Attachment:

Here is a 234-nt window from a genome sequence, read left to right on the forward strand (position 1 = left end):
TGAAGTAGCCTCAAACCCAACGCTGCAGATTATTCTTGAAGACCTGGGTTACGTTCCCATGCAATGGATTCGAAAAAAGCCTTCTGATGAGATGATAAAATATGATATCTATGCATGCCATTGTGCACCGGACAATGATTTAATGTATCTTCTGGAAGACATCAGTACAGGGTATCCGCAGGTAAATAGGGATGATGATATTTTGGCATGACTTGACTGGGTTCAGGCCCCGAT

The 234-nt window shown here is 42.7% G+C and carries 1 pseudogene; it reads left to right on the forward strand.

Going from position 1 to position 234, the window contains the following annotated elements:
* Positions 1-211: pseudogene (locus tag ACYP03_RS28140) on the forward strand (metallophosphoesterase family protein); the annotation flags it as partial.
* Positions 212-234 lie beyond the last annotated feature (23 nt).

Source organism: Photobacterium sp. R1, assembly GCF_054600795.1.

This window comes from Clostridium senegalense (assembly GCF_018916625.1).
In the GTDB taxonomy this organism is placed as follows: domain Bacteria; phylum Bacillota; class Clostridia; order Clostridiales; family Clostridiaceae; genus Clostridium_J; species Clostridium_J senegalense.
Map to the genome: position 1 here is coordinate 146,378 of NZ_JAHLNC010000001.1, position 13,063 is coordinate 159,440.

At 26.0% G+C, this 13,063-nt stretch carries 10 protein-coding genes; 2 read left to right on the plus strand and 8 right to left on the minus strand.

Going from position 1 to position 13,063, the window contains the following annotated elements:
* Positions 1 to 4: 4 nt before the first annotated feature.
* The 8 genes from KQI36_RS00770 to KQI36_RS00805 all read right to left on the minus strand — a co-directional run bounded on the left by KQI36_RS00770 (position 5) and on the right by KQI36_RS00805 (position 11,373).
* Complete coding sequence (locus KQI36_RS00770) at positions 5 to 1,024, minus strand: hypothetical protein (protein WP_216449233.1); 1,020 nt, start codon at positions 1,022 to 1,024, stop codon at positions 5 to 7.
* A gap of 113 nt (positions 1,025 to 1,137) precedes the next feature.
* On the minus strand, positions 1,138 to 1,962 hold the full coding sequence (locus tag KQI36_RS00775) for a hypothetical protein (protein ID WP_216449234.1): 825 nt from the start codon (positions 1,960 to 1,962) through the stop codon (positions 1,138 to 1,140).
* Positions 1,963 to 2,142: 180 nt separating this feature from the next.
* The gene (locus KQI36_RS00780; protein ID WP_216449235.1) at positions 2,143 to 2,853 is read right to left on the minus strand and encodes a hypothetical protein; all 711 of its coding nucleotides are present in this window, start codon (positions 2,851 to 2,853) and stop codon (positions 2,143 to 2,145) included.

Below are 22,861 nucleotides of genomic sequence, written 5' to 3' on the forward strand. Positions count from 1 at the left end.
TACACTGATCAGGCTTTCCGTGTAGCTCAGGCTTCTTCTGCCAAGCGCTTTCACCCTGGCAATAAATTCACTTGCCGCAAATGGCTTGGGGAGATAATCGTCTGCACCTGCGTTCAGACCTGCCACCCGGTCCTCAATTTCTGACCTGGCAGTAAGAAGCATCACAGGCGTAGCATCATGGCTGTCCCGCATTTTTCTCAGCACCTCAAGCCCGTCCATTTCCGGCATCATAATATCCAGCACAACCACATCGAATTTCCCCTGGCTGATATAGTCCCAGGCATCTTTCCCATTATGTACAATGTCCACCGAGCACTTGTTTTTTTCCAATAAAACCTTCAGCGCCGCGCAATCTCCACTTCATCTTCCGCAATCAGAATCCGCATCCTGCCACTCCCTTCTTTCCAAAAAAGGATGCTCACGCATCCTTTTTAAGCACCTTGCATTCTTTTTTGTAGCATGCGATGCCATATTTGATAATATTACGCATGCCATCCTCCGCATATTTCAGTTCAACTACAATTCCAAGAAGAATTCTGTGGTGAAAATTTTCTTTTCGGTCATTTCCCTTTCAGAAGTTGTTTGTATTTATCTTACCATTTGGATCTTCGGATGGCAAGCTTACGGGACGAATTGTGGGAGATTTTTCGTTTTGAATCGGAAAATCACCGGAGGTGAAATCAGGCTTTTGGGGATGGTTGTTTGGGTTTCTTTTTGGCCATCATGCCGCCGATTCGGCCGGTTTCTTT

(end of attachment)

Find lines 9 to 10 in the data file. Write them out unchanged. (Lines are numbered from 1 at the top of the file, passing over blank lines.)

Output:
In the GTDB taxonomy this organism is placed as follows: domain Bacteria; phylum Bacillota; class Clostridia; order Clostridiales; family Clostridiaceae; genus Clostridium_J; species Clostridium_J senegalense.
Map to the genome: position 1 here is coordinate 146,378 of NZ_JAHLNC010000001.1, position 13,063 is coordinate 159,440.